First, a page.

“If you know the enemy and know yourself, you need not fear the result of a hundred battles. If you know yourself but not the enemy, for every victory gained you will also suffer a defeat. If you know neither the enemy nor yourself, you will succumb in every battle.” - Sun Tzu, 'The Art of War'
It is commonplace in fantasy football to become engrossed in the shiny bastion of self-determination in the face of all challenges. I alone will be the master of my fate in this season. The moves I make will be the undoing of anyone who stands against me and it is by this solo strategy that I will be champion.
What many owners forget as their attention is pulled in 10 different ways during a regular season week of relentless cheatsheets, expert opinions, and injury updates, is that oh-so-underrated aspect of fantasy football: knowing your opponent.
It sounds simple, doesn’t it, but honestly how many of us can admit that we have taken the time to truly dig down on the tendencies of not just ourselves, but our league rivals?
‘Well, I know Johnny likes to take running backs in the first round…’
It’s a start, but it is merely a peek through the keyhole into the mindset of the owner, not a hard and fast rule we can follow to glean actionable information that can ultimately help us succeed.
It is the unexploited edge that fantasy owners have had on the tip of their tongues for years, but have been unable to articulate. Know your enemy. After all, human beings – and by extension, fantasy owners – are predictable by their very nature. Taking the time out to know your rivals is like finding that 50 dollars in your back pocket that you didn’t even know you’d been missing.
With rookie drafts in full flow, finding a chink in the armor can be critical to building the team you want.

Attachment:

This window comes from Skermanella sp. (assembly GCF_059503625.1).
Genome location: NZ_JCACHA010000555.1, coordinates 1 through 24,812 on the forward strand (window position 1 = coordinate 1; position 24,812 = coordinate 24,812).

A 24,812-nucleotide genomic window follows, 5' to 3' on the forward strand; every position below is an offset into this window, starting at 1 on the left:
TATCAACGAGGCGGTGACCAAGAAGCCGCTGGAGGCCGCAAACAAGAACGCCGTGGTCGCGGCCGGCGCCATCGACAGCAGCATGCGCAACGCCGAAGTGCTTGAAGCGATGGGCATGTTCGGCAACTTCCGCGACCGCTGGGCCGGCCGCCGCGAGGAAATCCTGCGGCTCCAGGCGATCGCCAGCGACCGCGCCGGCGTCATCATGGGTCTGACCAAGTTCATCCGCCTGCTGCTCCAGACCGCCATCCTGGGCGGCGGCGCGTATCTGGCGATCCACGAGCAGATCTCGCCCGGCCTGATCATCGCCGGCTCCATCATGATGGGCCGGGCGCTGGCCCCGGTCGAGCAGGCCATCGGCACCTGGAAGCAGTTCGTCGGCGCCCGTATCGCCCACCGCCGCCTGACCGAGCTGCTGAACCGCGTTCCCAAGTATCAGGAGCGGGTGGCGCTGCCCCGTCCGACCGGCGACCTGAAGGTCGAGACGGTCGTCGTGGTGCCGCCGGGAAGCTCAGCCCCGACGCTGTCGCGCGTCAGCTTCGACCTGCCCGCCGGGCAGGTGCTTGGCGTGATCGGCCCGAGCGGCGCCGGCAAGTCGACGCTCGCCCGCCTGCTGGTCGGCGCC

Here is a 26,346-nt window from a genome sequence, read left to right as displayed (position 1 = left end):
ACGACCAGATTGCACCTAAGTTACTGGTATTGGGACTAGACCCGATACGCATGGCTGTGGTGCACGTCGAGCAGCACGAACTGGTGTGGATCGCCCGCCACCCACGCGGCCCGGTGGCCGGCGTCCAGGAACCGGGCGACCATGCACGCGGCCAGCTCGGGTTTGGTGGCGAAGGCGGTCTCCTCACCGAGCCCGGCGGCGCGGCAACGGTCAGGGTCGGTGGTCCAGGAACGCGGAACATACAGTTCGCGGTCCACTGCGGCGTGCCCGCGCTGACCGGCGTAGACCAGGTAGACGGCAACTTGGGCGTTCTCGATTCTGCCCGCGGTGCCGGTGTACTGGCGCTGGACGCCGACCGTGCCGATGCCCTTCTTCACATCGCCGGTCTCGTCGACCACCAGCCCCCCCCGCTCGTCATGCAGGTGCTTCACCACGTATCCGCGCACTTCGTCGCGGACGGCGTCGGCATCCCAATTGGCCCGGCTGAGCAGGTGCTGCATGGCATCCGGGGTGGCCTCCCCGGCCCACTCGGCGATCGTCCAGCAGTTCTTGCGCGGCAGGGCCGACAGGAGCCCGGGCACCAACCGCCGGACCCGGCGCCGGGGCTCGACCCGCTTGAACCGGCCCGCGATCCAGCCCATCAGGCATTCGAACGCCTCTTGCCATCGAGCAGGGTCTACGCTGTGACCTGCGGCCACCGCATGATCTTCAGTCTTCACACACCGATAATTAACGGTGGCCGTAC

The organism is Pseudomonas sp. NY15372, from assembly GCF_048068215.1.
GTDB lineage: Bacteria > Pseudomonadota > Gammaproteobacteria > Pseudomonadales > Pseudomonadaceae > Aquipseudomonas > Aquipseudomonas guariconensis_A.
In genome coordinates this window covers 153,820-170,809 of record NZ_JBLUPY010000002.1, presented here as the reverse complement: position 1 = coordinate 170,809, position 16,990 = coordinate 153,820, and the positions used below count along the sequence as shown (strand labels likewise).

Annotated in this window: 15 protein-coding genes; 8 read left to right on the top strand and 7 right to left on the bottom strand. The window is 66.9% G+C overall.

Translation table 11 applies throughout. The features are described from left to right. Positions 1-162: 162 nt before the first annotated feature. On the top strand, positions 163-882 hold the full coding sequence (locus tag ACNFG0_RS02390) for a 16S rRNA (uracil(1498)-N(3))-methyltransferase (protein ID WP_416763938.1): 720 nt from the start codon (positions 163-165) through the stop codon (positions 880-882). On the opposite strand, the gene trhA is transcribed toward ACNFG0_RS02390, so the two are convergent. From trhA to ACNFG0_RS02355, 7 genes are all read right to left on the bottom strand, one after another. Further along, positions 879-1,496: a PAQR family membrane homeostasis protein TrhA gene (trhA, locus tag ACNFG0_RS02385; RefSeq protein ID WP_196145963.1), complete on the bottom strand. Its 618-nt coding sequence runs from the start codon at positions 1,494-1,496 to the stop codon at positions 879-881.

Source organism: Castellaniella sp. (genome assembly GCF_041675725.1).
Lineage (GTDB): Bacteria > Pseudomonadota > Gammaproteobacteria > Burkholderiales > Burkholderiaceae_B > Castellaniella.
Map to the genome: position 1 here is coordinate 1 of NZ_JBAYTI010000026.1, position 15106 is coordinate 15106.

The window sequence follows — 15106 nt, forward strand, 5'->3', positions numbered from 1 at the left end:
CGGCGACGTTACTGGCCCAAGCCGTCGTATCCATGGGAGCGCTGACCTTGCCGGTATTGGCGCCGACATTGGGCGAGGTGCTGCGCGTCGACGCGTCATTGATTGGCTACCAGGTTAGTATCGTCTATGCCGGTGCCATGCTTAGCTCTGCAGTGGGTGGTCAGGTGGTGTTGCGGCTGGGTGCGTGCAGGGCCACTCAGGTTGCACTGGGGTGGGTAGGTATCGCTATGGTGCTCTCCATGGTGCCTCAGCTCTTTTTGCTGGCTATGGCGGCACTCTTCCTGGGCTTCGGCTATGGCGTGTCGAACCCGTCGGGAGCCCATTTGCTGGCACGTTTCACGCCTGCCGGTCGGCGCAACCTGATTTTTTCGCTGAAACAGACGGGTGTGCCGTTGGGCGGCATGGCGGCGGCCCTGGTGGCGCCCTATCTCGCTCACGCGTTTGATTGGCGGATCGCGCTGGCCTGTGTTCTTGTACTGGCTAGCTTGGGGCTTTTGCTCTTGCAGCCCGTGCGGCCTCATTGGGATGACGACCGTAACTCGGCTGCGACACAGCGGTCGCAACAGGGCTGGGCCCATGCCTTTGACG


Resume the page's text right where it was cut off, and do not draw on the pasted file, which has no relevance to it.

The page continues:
To dig into the many complexities of knowing your league rivals, the Footballguys brain trust has shared its thoughts under a series of subheadings, listed below.
- How to deal with tricky owners
- How to exploit overzealous owners
- Traps you should not fall into when trading
- General advice on discerning behavioral patterns
- Your personal weaknesses and how you can use that perceived weakness against others
Let’s take one at a time, beginning with those tricky owners.
How to deal with tricky owners
Daniel Simpkins – “Knowing what was motivating him helped me to respond”
It’s always helpful for me to keep this question in mind when dealing with this type of owner: ‘What is motivating them?’ When you can answer that question, it can help you to deal accordingly with that owner.
I remember when I was the commissioner of a league and this guy was being a jerk to the whole league but was particularly belligerent when dealing with me. I set boundaries and let him know that verbal abuse wouldn’t be tolerated, but I also talked to him on the side and tried to find out more about why he always came off as so angry.
It turns out that he was in medical school, was getting married soon, and was just under a lot of stress. Understanding where he was at that moment helped me to have the empathy I needed to have. It still didn’t end well; he ended up leaving the league in a huff later. Yet knowing what was motivating him helped me to respond to him in a way that was helpful to both him and to me at that time.
Sigmund Bloom – “Some trade out of boredom”
It is very important to understand the personality of your competition so you can establish a professional relationship that facilitates trades. Some like to do the mating dance of counter, counter, counter and never lead with their best offer. Some never make a deal unless they are the ones initiating the trade talks. Some trade out of boredom. Some overreact to bad games. Some overreact to good games.
Hopefully, your league will stand the test of time and you'll be building a file and relationship that will help your team in the future. Engaging in trade talks that you feel will lead nowhere can still be fruitful as a way to gain information on the mindset of your competition.
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